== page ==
The sun peeked through the grayness of the clouds, filling the room with enough light for us to see each other. I stare at the sky, dark and gloomy, and then back at her. She was a little sun herself, even if everyone expected her to be a cloud.
“Mama?” she says. I realized she was awake.
“Yes baby?” I said, leaning in closer to her bed. My arms met the metal rod kept up to avoid her from falling and immediately I wince from the cold.
“Haha. You’re scared of the cold?” she said, giggling. I just smiled. I wasn’t scared of the cold but I was scared of the idea of her being cold, lifeless body. I rubbed her hand with my thumb, just above the plaster over the needle.
“How are you feeling today?” I asked her. I really did not want to know. I figured that the hurt she was experiencing was unimaginable. I realized this too late, but I guess it was necessary to start a conversation.
“I’m okay.” She said as she smiled. Her smile was very genuine that I feel myself start to cry, but I force the water back up. I cannot cry in front of my daughter.
“So, did you have a good dream?”
“Uh-huh. You were there too. We were all there playing cards in our old house. I was there of course, but more importantly, you and Papa were there. I immediately realized it was a dream because Papa is already with Papa Jesus, and I am supposed to be in a hospital but it was good. I liked it.”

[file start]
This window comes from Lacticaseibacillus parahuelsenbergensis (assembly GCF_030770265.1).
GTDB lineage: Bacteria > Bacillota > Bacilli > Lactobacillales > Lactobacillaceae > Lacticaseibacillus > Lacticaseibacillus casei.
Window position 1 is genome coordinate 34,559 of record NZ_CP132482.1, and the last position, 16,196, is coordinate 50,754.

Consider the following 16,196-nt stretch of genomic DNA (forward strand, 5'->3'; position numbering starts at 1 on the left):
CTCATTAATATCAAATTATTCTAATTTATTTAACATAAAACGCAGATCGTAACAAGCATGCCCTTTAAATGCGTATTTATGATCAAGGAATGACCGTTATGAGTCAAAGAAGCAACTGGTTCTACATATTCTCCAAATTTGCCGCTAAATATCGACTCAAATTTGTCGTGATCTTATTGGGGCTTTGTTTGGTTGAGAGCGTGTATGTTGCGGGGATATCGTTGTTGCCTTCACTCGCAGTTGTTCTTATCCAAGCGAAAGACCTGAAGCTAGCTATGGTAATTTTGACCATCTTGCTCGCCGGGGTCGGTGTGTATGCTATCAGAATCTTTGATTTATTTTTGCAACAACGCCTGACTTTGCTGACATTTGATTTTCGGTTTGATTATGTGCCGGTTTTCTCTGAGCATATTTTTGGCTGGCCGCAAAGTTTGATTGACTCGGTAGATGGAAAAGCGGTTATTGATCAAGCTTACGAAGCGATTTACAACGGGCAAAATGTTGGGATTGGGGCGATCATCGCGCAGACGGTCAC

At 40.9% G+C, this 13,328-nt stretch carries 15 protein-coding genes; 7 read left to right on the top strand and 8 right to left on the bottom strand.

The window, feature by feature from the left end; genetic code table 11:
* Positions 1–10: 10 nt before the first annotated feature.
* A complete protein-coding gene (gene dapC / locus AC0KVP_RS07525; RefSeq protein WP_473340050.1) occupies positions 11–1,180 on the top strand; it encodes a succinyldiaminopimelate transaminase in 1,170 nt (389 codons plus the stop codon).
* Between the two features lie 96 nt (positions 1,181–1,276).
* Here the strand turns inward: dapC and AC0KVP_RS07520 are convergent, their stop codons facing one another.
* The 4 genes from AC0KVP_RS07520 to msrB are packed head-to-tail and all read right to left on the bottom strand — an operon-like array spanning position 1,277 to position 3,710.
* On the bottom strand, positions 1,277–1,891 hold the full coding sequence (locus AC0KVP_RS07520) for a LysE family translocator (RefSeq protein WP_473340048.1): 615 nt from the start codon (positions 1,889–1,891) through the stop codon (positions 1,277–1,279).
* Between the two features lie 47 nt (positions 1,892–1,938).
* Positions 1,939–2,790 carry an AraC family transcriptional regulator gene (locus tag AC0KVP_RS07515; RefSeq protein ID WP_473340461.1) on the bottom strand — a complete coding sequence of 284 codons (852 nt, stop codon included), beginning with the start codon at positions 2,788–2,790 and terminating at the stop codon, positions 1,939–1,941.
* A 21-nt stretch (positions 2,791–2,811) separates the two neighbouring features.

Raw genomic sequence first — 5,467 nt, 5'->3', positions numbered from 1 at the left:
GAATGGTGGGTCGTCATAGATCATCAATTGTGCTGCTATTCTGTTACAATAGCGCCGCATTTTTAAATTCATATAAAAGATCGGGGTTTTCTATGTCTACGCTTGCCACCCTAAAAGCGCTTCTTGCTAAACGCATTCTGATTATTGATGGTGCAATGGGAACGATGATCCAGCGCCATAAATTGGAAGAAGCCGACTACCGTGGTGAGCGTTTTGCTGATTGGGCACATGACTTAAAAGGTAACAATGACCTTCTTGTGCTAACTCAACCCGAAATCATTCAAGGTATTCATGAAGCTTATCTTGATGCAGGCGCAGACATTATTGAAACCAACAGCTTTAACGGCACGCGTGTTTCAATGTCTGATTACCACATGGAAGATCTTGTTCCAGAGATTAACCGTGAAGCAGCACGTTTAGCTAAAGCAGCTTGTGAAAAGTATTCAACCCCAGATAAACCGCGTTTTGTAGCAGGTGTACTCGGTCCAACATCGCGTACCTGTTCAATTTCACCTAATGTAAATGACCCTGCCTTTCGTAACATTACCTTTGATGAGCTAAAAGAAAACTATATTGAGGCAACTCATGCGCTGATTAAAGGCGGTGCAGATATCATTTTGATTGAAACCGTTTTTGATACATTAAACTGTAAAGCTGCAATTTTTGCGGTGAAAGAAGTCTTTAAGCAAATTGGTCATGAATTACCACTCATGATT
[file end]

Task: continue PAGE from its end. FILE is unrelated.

She seems too young. At a tender age of 12, why has it come to this? Why cancer? I think about what she could have been, a science teacher, or an engineer. She always had a knack for science.
“It seems it’s going to rain, doesn’t it?” she asks.
“It seems so. It’s already late so the stars might come out soon if only the clouds aren’t in the way. You like the stars don’t you?”
“Yes. I do.”
Then came the longest silence in my life. The room felt heavy, and the air seemed colder. I almost didn’t realize she was talking when she started to speak again.
“Want to know why I like the stars?”
I nod and try to smile.
“Because when I look up the stars and see a fraction of the universe, I think that maybe up there–way up there, we are atoms to bigger, bigger creatures. The scientists always say that every big thing is an enormous version of a small thing. You know, like the Solar System is like an atom? It made me realize, that maybe I am more than an atom to this universe, that maybe I am a universe to someone smaller than me, and in me, in my atoms, a million love stories unfold, a million families have fun, and a million kids play and make friends. This makes me smile all the time, like I’m actually part of something great, that I am something else besides my disease.”
She then looks at me and smiles. My throat tightens, my mouth dries, and I cannot bring myself to make a sound. What a brave little girl I have been given. She always has had to face people looking at her as a person with cancer—as cancer itself, but she never gave in. I really wish God lets me borrow her for a longer time—one more day, please?
“But baby, you ARE a part of something great. In fact you’re great!” I finally managed.
“I know,” she smiles even brighter now, “I am a part of you, and you are a part of me. We are one love story, and a family, and right now, I am the happiest kid in this atom.”
I say no words but I hug her tight. She tried to hug me back but her arms couldn’t. She was already wheezing.
“I love you baby!” I was starting to cry.
“I love you too Mama. I’ll say hi to Papa for you.” And then it started to rain outside, as well as at the atoms of my eyes. The droplets, drummed rhythmically, as my daughter gave her last breath.
David Jayson B. Oquendo is an Engineering student from Mindanao State University-General Santos City who’s also in love with Literature.